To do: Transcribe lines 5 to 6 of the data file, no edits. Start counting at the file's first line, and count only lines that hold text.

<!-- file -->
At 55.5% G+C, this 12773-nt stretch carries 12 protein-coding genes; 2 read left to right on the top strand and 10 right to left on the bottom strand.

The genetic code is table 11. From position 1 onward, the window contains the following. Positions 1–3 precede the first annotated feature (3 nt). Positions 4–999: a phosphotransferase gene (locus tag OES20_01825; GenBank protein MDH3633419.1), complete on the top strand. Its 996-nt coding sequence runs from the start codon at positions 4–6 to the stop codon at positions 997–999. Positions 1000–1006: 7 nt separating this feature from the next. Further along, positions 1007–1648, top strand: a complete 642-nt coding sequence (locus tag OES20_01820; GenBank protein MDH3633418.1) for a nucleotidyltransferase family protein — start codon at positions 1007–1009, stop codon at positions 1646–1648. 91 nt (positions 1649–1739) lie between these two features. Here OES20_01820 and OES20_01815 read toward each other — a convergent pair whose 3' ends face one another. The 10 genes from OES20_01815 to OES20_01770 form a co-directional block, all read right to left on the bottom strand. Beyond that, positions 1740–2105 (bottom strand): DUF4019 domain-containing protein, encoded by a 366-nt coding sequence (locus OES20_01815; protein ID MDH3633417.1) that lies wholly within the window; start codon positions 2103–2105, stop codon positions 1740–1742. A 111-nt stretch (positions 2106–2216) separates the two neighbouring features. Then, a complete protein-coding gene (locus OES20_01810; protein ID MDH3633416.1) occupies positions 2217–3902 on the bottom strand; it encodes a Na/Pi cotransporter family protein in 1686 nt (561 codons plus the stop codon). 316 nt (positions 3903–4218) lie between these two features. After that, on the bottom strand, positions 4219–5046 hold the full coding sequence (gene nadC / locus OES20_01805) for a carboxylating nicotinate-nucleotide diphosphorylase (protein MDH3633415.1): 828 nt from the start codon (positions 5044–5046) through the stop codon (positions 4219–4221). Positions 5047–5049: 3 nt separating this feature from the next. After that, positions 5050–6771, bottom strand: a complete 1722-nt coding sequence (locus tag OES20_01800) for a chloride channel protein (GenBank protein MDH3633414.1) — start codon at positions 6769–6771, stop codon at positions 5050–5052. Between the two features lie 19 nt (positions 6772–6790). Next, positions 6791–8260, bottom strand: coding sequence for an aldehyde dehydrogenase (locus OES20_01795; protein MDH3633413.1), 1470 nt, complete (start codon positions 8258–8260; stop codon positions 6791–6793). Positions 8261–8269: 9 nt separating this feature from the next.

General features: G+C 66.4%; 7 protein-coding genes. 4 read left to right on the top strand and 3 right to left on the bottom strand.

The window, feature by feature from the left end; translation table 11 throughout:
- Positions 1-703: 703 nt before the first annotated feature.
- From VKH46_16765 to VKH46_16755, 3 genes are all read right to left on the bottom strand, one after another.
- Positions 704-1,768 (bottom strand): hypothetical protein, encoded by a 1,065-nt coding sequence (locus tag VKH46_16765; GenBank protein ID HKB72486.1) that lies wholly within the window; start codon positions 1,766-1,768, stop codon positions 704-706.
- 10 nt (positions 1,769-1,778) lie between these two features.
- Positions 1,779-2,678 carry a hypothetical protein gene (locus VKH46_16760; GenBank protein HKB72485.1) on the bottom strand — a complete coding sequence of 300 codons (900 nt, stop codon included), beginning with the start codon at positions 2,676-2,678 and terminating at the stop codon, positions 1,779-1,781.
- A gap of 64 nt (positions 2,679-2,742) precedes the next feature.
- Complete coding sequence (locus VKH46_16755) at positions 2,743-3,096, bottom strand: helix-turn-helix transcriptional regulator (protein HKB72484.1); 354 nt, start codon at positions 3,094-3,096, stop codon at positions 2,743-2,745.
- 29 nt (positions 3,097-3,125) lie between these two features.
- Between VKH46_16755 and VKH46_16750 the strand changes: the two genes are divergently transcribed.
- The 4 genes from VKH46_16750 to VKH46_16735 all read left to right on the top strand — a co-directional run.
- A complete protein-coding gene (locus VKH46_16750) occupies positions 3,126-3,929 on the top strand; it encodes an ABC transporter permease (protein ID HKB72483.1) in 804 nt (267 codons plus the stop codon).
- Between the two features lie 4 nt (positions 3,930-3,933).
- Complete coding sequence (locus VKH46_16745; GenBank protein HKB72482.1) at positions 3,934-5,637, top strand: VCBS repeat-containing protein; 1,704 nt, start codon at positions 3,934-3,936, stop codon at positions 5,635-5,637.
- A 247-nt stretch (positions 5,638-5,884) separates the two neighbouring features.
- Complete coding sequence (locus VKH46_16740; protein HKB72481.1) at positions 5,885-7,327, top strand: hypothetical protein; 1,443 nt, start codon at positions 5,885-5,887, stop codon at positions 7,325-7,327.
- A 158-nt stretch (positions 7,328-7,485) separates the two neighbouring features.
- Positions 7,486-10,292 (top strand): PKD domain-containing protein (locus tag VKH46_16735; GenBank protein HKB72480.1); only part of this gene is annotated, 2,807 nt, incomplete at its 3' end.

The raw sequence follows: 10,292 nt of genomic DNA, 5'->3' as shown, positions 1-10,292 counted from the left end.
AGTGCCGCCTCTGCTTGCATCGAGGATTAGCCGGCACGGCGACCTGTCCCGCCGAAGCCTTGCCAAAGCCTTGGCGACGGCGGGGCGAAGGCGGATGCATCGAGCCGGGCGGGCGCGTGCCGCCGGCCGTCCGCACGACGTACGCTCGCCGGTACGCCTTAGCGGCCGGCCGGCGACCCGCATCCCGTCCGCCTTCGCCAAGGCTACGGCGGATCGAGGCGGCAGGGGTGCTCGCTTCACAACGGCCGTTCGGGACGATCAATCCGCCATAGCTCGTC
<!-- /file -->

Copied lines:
- Positions 1-703: 703 nt before the first annotated feature.
- From VKH46_16765 to VKH46_16755, 3 genes are all read right to left on the bottom strand, one after another.